This week, League of Legends World Championship finally kicks off. After a year of hardships due to the COVID-19 pandemic, fans of League of Legends esports can distract themselves from the daily woes as the best players in the world clash in search of glory at Worlds 2020. The first obstacle for teams from smaller regions and lower-seeded teams from major regions: the Play-In stage.
While the Play-In stage generally doesn’t reach as large of an audience as the Group Stage does, it often sets a clear tone for the rest of Worlds. Teams from smaller regions don’t shy away from experimenting with champion picks that go against a perceived meta leading to shifts in drafts from all teams. Plus, the Play-In stage hosts surprisingly strong teams. Last year, Unicorns of Love took eventual quarter finalists Splyce to five games in a nailbiter of a series to decide who would advance to the Group Stage.
But on these teams, who are the players to look out for? We’ve selected five names that you’re going to want to follow during the Play-In stage of the League of Legends World championship this year.
Su “Hanabi” Chia-Hsiang — PSG Talon
The name Hanabi will ring a bell for people who have been following international League of Legends for a few years. The young but already seasoned top laner played under the Flash Wolves banner during the 2018 and 2019 season. With Flash Wolves, Hanabi reached the semifinals of the Mid-Season Invitational 2018, qualified for Worlds 2018 where they almost made it out of the Group Stage, and qualified for the Mid-Season Invitational 2019. After joining PSG Talon at the start of the year, Hanabi quickly became a vital part of the roster. “If Hanabi has a good lane, we’re going to win the game,” the slogan became early on. While PSG Talon has evolved as a team since, it’s Hanabi’s efforts that provide a rock solid foundation. An unexpected test for Hanabi will be his last-minute new teammates. A few PSG Talon players arrive late in Shanghai due to visa issues, and have been replaced by players of ahq eSports for the Play-In stage.
Lee “KaKAO” Byung-kwon — Papara SuperMassive
Junglers roam Summoner’s Rift in League of Legends, and KaKAO has roamed the world in search of new challenges and success. He joined KT Rolster in South Korea in 2012, went to China from 2014 to 216, made a brief appearance in Europe, moved on to Turkey, then back to South Korea, and now he has landed in Turkey once more. While on Invictus Gaming he reached the World Championship in 2015, though their run ended in the Group Stage. He joined Papara SuperMassive mid-season. Together with fellow South Korean No “SnowFlower” Hoi-jong, KaKAO lifted SuperMassive to the first place. Once considered to be among the best junglers in the world, KaKAO has a lot to prove now that he has finally returned to the World Championship stage. But his perseverance and dedication over the years speak greatly in his favor.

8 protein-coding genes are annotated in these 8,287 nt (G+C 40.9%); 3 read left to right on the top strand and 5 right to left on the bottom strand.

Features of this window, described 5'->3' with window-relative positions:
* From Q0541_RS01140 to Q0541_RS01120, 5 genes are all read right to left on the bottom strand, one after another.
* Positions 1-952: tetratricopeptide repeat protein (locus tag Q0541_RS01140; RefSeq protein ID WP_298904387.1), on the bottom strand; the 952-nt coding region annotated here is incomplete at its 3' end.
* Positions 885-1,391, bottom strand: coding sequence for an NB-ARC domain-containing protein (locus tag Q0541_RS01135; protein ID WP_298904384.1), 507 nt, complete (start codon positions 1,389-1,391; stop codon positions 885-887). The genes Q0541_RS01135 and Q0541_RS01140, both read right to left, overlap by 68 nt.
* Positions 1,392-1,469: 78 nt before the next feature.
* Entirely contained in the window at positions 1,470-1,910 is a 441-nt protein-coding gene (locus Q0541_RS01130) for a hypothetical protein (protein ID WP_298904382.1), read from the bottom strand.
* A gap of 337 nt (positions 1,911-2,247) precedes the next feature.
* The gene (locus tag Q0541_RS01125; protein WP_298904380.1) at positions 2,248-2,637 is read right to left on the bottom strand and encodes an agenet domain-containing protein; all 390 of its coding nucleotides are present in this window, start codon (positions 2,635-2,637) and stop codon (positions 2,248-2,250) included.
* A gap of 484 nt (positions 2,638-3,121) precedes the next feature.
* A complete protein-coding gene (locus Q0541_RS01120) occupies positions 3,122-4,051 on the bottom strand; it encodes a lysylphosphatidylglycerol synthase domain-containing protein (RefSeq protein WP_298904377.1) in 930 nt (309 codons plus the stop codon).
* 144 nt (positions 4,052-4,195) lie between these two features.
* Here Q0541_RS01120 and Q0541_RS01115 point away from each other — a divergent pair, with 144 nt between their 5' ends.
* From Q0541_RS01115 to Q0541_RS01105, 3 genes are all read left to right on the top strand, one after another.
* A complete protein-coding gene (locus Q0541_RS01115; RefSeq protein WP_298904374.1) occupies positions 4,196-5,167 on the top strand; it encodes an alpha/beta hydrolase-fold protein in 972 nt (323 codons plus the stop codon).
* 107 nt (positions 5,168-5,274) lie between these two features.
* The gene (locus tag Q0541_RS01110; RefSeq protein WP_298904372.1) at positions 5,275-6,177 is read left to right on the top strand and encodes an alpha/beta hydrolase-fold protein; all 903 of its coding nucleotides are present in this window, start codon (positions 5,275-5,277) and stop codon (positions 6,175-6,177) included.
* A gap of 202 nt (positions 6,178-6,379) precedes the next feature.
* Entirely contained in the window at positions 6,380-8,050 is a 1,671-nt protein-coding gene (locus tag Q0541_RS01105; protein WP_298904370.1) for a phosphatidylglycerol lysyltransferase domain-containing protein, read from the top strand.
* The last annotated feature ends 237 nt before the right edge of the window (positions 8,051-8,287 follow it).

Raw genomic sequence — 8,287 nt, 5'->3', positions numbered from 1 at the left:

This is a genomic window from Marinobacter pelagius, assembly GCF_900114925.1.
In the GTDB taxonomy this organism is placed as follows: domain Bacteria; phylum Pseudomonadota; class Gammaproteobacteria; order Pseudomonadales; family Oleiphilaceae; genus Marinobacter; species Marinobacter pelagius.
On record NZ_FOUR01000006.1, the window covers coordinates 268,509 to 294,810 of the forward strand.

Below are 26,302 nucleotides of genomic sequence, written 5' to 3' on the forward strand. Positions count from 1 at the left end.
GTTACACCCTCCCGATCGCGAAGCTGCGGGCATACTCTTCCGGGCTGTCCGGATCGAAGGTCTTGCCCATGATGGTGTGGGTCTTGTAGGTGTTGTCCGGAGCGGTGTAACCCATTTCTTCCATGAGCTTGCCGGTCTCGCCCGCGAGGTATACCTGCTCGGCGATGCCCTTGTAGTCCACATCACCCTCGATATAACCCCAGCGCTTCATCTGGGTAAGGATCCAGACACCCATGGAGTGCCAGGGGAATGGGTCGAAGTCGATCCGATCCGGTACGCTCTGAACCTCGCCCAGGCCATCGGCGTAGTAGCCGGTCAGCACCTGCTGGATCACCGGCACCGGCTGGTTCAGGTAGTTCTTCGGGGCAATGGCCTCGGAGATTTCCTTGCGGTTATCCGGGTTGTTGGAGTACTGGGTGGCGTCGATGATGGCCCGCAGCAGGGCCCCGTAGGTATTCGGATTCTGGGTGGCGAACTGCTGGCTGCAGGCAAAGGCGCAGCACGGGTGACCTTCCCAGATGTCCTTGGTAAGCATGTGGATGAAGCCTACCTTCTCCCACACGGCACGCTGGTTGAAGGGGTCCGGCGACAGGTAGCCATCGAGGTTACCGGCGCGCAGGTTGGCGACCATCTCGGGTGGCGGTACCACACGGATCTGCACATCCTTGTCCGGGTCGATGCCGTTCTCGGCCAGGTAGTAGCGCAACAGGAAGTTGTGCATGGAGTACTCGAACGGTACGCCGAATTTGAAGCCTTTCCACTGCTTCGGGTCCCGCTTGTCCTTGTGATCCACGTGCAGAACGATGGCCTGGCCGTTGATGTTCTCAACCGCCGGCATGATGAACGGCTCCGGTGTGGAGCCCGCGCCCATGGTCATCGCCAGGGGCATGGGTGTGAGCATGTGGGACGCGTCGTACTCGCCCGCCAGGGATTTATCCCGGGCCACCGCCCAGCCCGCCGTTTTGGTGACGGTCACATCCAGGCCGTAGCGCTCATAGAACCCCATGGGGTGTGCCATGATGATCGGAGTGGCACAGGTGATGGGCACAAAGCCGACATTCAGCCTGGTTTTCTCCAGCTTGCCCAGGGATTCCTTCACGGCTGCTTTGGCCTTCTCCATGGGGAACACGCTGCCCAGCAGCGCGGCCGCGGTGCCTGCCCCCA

Lee “Bugi” Seong-yeop — V3 Esports
Another Flash Wolves alumnus, Bugi was considered a huge pick-up by V3 Esports in the LJL, the League of Legends Japan League. He immediately became the star player of the team after their revamped roster—V3 had only kept their top laner and mid laner from 2019—took off. As long as Bugi managed to get a kill or two, which he reliably did, V3’s entire squad would rise up and march over their opponents. Though in the Spring Split the team ended third, the Summer Split went much better. The meta for patch 10.19 may not have been figured out entirely, but if Evelynn is as viable as she has been in the Summer Split, it’s best banned against Bugi. But Ekko, Lee Sin… it doesn’t make a difference. At Worlds, boogeyman Bugi will haunt his opponents no matter what he’s playing.
Lev “Nomanz” Yakshin — Unicorns of Love
Honestly, the entire lineup of Unicorns of Love is scary at this years Worlds. The team was heavily favored in the Spring Split, where they went 13-1 in the regular Split and scooped up the title. In the Summer Split they didn’t even lose a single game. The only game they dropped at all was against Gambit in the Summer Split grand finals, which Unicorns of Love still won 3-1. But while all the Unicorns shone brightly, the mid lane remains such a vital position in League of Legends that the spotlight has to be directed at Nomanz. If you’re trying to target-ban Nomanz’s champion pool, you’re going to have a bad time. In the Spring Split he played 14 different champions, including Vayne and Cho’Gath, and 15 different champions in the Summer Split. Nomanz is fearless, versatile, and unpredictable. A true menace in the mid lane.
Brandon “Josedeodo” Villegas — Rainbow7
Another jungler? Yup, another jungler. The Play-Ins will be a clash in the bushes and around the pits of Summoner’s Rift, and Josedeodo will be waiting there to strike down his opponents. If you want to grasp what it means to lead by example, all you need to do is watch his performance in the grand finals Rainbow7 played against All Knights—a must-watch anyway. 0-2 down, Josedeodo ascended and put on an absolute masterclass on Lilia two games in a row to pull his team back in the series. Josedeodo is extraordinarily skilled mechanically, and widely considered to be one of the best—if not the best—junglers Latin America has to offer. With a flexible champion pool and the skills to swap play styles seemingly effortlessly, he’s ready to lead by example at Worlds.